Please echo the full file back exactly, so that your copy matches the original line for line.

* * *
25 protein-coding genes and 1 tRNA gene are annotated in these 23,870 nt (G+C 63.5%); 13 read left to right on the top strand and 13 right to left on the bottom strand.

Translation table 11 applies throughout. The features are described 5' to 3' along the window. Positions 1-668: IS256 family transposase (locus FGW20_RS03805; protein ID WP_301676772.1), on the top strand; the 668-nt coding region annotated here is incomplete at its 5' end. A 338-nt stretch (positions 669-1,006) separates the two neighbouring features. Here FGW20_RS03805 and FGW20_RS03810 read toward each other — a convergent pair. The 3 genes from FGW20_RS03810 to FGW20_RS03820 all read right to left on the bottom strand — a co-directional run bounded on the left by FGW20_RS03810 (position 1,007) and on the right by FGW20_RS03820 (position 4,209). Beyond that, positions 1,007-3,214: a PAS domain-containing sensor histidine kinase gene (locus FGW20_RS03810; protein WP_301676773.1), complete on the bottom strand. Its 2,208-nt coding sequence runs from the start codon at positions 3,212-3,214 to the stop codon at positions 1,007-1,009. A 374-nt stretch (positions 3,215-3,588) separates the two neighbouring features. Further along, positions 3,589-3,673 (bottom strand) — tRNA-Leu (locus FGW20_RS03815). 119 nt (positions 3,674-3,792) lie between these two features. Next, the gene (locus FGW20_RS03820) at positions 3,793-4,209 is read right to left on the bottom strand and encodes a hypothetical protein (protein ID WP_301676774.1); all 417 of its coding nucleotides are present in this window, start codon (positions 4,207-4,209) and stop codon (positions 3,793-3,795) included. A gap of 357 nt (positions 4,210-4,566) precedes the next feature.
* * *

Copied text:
25 protein-coding genes and 1 tRNA gene are annotated in these 23,870 nt (G+C 63.5%); 13 read left to right on the top strand and 13 right to left on the bottom strand.

Translation table 11 applies throughout. The features are described 5' to 3' along the window. Positions 1-668: IS256 family transposase (locus FGW20_RS03805; protein ID WP_301676772.1), on the top strand; the 668-nt coding region annotated here is incomplete at its 5' end. A 338-nt stretch (positions 669-1,006) separates the two neighbouring features. Here FGW20_RS03805 and FGW20_RS03810 read toward each other — a convergent pair. The 3 genes from FGW20_RS03810 to FGW20_RS03820 all read right to left on the bottom strand — a co-directional run bounded on the left by FGW20_RS03810 (position 1,007) and on the right by FGW20_RS03820 (position 4,209). Beyond that, positions 1,007-3,214: a PAS domain-containing sensor histidine kinase gene (locus FGW20_RS03810; protein WP_301676773.1), complete on the bottom strand. Its 2,208-nt coding sequence runs from the start codon at positions 3,212-3,214 to the stop codon at positions 1,007-1,009. A 374-nt stretch (positions 3,215-3,588) separates the two neighbouring features. Further along, positions 3,589-3,673 (bottom strand) — tRNA-Leu (locus FGW20_RS03815). 119 nt (positions 3,674-3,792) lie between these two features. Next, the gene (locus FGW20_RS03820) at positions 3,793-4,209 is read right to left on the bottom strand and encodes a hypothetical protein (protein ID WP_301676774.1); all 417 of its coding nucleotides are present in this window, start codon (positions 4,207-4,209) and stop codon (positions 3,793-3,795) included. A gap of 357 nt (positions 4,210-4,566) precedes the next feature.